The Garden of Joys: An Anthology of Oriental Anecdotes, Fables and Proverbs
Translated and related by Henry Cattan
Saqi Books, 2000
Henry Cattan (1906-1992) was a renowned international jurist and author. Born in Jerusalem, he authored several books on Palestine and issues of international law. A side interest of his was Arab and Persian folklore, which he collected and translated for Western (English) readers. This recently published collection has three parts: folk tales, most of which have not been previously translated; a selection of Juha stories; and almost 200 Arabic proverbs. At slightly over 150 pages, it serves as an entertaining introduction to the wit and wisdom of the Arab folk tradition. It is not meant for the serious scholar, but rather for the lay reader newly interested in Arab and Persian folk culture.
Taken in this light, I find that the greatest joy in this garden of "Oriental" folk literature is the appearance of Juha in his many escapades. (Cattan uses the term "Oriental" to refer to Arab, Indo-Persian and some Greek and Turkish sources.) Juha is a folk character of arguable origin, most likely Persian, from around the eighth century; he has since been claimed by both the Arabs and the Turks. His stories - which number in the hundreds - are a mainstay of Arab popular humor and are widespread all over the Middle East. He also has cousins in other folk traditions, including the seemingly naive but sly peasant whose predicaments have an entertaining logic.
The Juha stories come from oral tradition, and take on a different color depending on the teller and the circumstances in which they are told. The basic plot remains the same, but the teller may embellish the circumstances with local details and references to make them more topical. Of course, as oral literature, the stories lose some of their flavor in written form, as well as in English translation. But you can still get a taste of the possibilities. An example:
"A neighbor came to Juha and said, 'Lend me your donkey, for suddenly I find I have to go on a journey.' Juha, who did not wish to lend the man his donkey, replied, 'I would willingly lend it to you, but alas, I sold it yesterday'
"Just then, the donkey, which was in the stable, began to bray in a deafening manner. The neighbor jumped. 'But your donkey is in the stable,' he remonstrated.
"Juha replied angrily, 'You fool, would you take the word of an ass against mine?'"
In the section on folktales and fables, the widely-known stories from the "A Thousand and One Nights" and "Kalilah and Dimna"- which originated in Persia and India, respectively - have been left out in favor of lesser-known stories, which have not previously been translated. These come from Arabic or Indo-Persian sources, or may be derived from "Aesop's Fables." The guiding principle for a story's inclusion, according to Cattan's foreword, was that it not focus on jinns, which already dominated this folklore, and that it illustrate Cattan's sense of Oriental humor and wit.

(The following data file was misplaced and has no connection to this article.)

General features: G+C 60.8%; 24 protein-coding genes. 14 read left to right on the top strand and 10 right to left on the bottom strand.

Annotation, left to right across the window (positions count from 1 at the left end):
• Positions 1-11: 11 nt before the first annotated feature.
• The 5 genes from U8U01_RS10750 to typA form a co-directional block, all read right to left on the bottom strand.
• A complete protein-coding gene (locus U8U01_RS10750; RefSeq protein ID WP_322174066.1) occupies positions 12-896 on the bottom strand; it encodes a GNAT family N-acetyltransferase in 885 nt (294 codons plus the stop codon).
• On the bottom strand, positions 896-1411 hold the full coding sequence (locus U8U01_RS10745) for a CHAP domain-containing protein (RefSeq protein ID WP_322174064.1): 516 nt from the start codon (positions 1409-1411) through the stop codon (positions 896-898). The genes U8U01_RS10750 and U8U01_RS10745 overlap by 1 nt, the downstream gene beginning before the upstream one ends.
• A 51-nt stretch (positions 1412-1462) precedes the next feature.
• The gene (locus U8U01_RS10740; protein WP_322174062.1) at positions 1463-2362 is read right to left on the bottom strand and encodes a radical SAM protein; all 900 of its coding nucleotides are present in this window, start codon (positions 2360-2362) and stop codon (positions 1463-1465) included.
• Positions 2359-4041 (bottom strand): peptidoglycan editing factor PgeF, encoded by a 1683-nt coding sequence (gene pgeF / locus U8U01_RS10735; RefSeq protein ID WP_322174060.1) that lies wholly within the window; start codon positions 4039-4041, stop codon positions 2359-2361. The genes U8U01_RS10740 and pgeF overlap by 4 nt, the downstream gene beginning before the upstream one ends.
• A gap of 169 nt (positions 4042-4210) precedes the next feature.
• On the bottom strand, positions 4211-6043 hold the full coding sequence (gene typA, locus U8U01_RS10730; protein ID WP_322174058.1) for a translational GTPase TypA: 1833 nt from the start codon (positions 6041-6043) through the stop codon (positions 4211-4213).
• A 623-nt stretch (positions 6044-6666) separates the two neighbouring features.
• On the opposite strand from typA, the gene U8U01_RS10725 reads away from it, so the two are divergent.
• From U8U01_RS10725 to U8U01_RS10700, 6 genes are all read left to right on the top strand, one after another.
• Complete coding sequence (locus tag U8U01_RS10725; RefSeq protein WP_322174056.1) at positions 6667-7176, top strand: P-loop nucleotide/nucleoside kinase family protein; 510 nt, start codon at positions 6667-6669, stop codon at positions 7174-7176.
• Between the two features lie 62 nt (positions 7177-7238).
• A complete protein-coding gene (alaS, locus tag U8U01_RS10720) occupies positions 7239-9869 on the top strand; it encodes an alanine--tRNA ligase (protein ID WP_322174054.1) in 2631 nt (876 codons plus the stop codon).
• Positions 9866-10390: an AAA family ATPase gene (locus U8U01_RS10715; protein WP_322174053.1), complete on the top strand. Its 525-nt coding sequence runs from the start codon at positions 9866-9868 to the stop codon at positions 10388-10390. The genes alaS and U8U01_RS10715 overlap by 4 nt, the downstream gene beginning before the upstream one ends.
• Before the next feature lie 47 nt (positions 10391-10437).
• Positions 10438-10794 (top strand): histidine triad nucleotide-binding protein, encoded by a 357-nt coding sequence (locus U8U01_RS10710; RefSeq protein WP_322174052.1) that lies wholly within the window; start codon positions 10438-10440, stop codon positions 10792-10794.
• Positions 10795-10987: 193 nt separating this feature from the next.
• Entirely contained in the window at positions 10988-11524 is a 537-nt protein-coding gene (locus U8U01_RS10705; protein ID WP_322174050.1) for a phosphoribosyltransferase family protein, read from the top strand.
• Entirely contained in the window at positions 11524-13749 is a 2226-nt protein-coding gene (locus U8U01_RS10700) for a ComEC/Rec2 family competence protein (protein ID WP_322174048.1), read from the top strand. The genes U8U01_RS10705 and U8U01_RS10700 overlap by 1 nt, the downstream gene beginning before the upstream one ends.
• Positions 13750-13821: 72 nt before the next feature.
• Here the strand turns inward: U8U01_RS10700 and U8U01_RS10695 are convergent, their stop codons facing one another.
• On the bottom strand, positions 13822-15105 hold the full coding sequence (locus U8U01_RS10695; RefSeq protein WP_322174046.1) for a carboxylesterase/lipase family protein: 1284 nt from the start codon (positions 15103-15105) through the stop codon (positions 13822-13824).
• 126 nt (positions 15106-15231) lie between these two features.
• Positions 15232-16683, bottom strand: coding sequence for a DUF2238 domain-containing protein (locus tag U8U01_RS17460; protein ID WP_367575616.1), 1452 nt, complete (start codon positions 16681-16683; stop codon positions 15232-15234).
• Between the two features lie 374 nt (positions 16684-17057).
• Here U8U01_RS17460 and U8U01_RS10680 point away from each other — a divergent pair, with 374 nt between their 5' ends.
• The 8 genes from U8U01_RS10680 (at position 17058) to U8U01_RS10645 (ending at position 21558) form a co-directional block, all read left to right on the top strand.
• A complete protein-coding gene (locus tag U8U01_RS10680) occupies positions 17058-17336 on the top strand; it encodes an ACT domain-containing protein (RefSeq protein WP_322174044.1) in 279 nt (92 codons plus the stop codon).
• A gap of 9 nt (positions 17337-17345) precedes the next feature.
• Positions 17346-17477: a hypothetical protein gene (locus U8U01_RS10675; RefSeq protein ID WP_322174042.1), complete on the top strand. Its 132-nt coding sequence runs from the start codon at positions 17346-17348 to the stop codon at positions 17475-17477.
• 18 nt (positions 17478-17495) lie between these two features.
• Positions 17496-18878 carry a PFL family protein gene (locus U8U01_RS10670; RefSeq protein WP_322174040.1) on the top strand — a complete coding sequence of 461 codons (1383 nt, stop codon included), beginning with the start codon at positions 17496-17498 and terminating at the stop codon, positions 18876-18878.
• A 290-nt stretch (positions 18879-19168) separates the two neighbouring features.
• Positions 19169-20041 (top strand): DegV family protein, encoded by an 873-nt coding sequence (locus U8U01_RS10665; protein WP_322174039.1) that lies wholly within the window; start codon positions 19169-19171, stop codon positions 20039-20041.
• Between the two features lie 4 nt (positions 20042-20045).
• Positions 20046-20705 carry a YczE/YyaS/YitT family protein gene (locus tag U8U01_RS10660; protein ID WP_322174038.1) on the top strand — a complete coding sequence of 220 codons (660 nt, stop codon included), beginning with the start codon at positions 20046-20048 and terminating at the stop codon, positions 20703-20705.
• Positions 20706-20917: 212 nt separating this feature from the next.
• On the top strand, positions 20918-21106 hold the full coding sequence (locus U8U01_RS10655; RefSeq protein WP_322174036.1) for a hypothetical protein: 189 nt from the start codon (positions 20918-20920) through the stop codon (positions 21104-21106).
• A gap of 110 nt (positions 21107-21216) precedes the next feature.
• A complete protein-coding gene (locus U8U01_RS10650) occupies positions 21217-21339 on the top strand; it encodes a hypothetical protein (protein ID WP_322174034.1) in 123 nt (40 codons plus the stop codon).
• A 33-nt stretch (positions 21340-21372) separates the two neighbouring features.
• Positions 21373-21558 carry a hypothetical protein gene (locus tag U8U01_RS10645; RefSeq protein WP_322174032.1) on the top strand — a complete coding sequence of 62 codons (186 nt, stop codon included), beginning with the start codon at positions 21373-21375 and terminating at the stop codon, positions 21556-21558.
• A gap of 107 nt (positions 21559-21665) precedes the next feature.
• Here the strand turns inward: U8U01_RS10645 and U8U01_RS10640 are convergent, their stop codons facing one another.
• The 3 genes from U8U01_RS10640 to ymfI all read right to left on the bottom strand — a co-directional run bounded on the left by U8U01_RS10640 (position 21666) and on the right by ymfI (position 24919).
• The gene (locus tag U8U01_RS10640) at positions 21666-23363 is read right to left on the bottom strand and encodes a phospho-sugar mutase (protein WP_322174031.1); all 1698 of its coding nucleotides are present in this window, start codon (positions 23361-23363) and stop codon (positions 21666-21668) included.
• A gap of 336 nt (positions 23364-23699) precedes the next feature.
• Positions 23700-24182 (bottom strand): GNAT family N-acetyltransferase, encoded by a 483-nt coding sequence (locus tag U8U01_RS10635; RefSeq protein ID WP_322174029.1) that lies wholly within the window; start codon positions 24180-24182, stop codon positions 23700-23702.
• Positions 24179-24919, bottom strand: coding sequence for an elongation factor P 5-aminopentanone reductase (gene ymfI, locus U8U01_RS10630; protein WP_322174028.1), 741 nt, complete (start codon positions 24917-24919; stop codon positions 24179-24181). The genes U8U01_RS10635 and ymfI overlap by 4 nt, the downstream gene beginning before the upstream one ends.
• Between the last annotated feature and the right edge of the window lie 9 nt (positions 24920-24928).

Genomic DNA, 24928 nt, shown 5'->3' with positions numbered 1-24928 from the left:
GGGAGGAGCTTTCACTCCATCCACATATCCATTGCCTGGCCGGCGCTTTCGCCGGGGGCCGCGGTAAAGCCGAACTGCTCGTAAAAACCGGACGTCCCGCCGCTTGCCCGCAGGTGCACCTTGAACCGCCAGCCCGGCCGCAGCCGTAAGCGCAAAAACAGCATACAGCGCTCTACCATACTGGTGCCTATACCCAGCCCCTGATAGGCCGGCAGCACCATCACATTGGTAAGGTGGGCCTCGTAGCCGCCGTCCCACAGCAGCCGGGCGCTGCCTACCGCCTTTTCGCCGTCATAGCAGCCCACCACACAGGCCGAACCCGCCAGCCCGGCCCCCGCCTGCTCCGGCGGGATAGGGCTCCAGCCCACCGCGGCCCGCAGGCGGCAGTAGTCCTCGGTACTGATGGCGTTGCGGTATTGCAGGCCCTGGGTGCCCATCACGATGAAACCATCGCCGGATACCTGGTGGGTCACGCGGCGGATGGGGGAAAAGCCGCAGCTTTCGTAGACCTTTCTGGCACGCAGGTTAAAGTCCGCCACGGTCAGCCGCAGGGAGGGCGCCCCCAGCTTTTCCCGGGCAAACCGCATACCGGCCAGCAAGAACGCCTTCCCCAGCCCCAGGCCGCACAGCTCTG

These stories and anecdotes describe hot-headed caliphs, bumbling thieves, and crafty wives who seek to outwit the arbitrary power of their husbands. Some of them illustrate moral or social lessons concerning decisions of kings and caliphs, how one treats one's neighbors, or the importance of generosity and hospitality. Others have humor as their aim, such as this anecdote:
A man claimed that he was God. He was led to the caliph to be tried and punished for his abominable crime. The caliph said to him, "Last year a man claimed he was a prophet and he was hanged. What dost thou say to that?" The man answered, "Thou didst well to have him hanged for I did not send him!"
The proverbs in the third section of the book may be reflective of Arab culture: "He who leads the donkey to the top of the minaret will have to bring it down." But the wisdom contained in these proverbs is universal: "We opened the door for him, and he came in with his donkey." (Again, the donkeys!)
Many of the stories, fables and proverbs would be a welcome addition to the curriculum of elementary education in the United States, which presently uses very little Arab or Persian literature. Teachers, as well as anyone intrigued by the folk wisdom and humor of Arab and Persian tradition, would enjoy this entertaining book.
This review appeared in Al Jadid (Vol. 7, no. 37, Fall 2001).
Copyright (c) 2001 by Al Jadid